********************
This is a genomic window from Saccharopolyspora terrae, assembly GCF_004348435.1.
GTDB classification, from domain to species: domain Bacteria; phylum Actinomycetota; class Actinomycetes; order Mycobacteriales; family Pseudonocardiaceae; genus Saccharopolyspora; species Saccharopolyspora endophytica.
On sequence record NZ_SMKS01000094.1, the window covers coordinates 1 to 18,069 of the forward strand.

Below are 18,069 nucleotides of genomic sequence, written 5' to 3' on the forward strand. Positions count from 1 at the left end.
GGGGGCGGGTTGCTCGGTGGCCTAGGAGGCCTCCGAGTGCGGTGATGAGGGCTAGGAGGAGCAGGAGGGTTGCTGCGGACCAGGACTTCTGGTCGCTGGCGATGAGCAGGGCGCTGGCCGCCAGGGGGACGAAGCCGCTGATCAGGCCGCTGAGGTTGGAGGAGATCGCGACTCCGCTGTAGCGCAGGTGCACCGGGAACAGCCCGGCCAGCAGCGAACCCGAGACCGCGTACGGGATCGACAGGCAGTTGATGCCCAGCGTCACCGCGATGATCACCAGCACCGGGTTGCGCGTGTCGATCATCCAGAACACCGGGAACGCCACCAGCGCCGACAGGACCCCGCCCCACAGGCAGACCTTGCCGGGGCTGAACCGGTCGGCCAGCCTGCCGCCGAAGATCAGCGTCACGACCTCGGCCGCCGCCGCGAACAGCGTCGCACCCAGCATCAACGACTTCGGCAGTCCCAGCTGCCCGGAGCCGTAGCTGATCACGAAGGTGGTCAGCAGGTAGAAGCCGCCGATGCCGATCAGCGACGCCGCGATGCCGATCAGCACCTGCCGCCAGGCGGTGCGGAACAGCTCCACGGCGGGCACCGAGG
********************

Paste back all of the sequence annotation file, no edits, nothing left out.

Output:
This is a genomic window from Saccharopolyspora terrae, assembly GCF_004348435.1.
GTDB classification, from domain to species: domain Bacteria; phylum Actinomycetota; class Actinomycetes; order Mycobacteriales; family Pseudonocardiaceae; genus Saccharopolyspora; species Saccharopolyspora endophytica.
On sequence record NZ_SMKS01000094.1, the window covers coordinates 1 to 18,069 of the forward strand.

Below are 18,069 nucleotides of genomic sequence, written 5' to 3' on the forward strand. Positions count from 1 at the left end.
GGGGGCGGGTTGCTCGGTGGCCTAGGAGGCCTCCGAGTGCGGTGATGAGGGCTAGGAGGAGCAGGAGGGTTGCTGCGGACCAGGACTTCTGGTCGCTGGCGATGAGCAGGGCGCTGGCCGCCAGGGGGACGAAGCCGCTGATCAGGCCGCTGAGGTTGGAGGAGATCGCGACTCCGCTGTAGCGCAGGTGCACCGGGAACAGCCCGGCCAGCAGCGAACCCGAGACCGCGTACGGGATCGACAGGCAGTTGATGCCCAGCGTCACCGCGATGATCACCAGCACCGGGTTGCGCGTGTCGATCATCCAGAACACCGGGAACGCCACCAGCGCCGACAGGACCCCGCCCCACAGGCAGACCTTGCCGGGGCTGAACCGGTCGGCCAGCCTGCCGCCGAAGATCAGCGTCACGACCTCGGCCGCCGCCGCGAACAGCGTCGCACCCAGCATCAACGACTTCGGCAGTCCCAGCTGCCCGGAGCCGTAGCTGATCACGAAGGTGGTCAGCAGGTAGAAGCCGCCGATGCCGATCAGCGACGCCGCGATGCCGATCAGCACCTGCCGCCAGGCGGTGCGGAACAGCTCCACGGCGGGCACCGAGG